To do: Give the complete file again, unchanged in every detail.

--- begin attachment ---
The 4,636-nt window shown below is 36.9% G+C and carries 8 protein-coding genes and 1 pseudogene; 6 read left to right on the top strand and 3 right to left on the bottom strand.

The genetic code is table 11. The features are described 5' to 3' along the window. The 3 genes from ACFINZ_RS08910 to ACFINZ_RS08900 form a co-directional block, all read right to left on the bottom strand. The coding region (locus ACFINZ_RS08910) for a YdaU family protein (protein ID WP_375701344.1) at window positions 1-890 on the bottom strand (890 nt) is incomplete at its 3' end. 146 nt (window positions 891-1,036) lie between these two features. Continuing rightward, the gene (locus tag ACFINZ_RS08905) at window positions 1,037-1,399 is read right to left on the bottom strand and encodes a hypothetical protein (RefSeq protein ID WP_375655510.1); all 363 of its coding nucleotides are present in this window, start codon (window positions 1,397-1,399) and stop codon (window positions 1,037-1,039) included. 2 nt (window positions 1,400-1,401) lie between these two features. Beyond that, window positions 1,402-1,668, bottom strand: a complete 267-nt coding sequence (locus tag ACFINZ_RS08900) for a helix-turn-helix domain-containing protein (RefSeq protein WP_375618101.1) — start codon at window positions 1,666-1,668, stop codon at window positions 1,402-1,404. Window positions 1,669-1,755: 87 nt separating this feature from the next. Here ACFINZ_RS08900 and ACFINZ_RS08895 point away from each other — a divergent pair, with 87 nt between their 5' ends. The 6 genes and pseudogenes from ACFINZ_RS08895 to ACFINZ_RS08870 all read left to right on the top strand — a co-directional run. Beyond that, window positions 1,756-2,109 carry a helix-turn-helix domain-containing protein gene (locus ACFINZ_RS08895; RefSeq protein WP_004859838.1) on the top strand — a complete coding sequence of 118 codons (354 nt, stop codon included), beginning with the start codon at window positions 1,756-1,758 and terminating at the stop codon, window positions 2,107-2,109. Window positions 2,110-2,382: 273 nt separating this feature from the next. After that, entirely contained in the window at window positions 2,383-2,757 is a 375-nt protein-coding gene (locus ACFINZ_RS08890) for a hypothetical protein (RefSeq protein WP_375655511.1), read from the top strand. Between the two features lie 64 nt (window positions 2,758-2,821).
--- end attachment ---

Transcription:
The 4,636-nt window shown below is 36.9% G+C and carries 8 protein-coding genes and 1 pseudogene; 6 read left to right on the top strand and 3 right to left on the bottom strand.

The genetic code is table 11. The features are described 5' to 3' along the window. The 3 genes from ACFINZ_RS08910 to ACFINZ_RS08900 form a co-directional block, all read right to left on the bottom strand. The coding region (locus ACFINZ_RS08910) for a YdaU family protein (protein ID WP_375701344.1) at window positions 1-890 on the bottom strand (890 nt) is incomplete at its 3' end. 146 nt (window positions 891-1,036) lie between these two features. Continuing rightward, the gene (locus tag ACFINZ_RS08905) at window positions 1,037-1,399 is read right to left on the bottom strand and encodes a hypothetical protein (RefSeq protein ID WP_375655510.1); all 363 of its coding nucleotides are present in this window, start codon (window positions 1,397-1,399) and stop codon (window positions 1,037-1,039) included. 2 nt (window positions 1,400-1,401) lie between these two features. Beyond that, window positions 1,402-1,668, bottom strand: a complete 267-nt coding sequence (locus tag ACFINZ_RS08900) for a helix-turn-helix domain-containing protein (RefSeq protein WP_375618101.1) — start codon at window positions 1,666-1,668, stop codon at window positions 1,402-1,404. Window positions 1,669-1,755: 87 nt separating this feature from the next. Here ACFINZ_RS08900 and ACFINZ_RS08895 point away from each other — a divergent pair, with 87 nt between their 5' ends. The 6 genes and pseudogenes from ACFINZ_RS08895 to ACFINZ_RS08870 all read left to right on the top strand — a co-directional run. Beyond that, window positions 1,756-2,109 carry a helix-turn-helix domain-containing protein gene (locus ACFINZ_RS08895; RefSeq protein WP_004859838.1) on the top strand — a complete coding sequence of 118 codons (354 nt, stop codon included), beginning with the start codon at window positions 1,756-1,758 and terminating at the stop codon, window positions 2,107-2,109. Window positions 2,110-2,382: 273 nt separating this feature from the next. After that, entirely contained in the window at window positions 2,383-2,757 is a 375-nt protein-coding gene (locus ACFINZ_RS08890) for a hypothetical protein (RefSeq protein WP_375655511.1), read from the top strand. Between the two features lie 64 nt (window positions 2,758-2,821).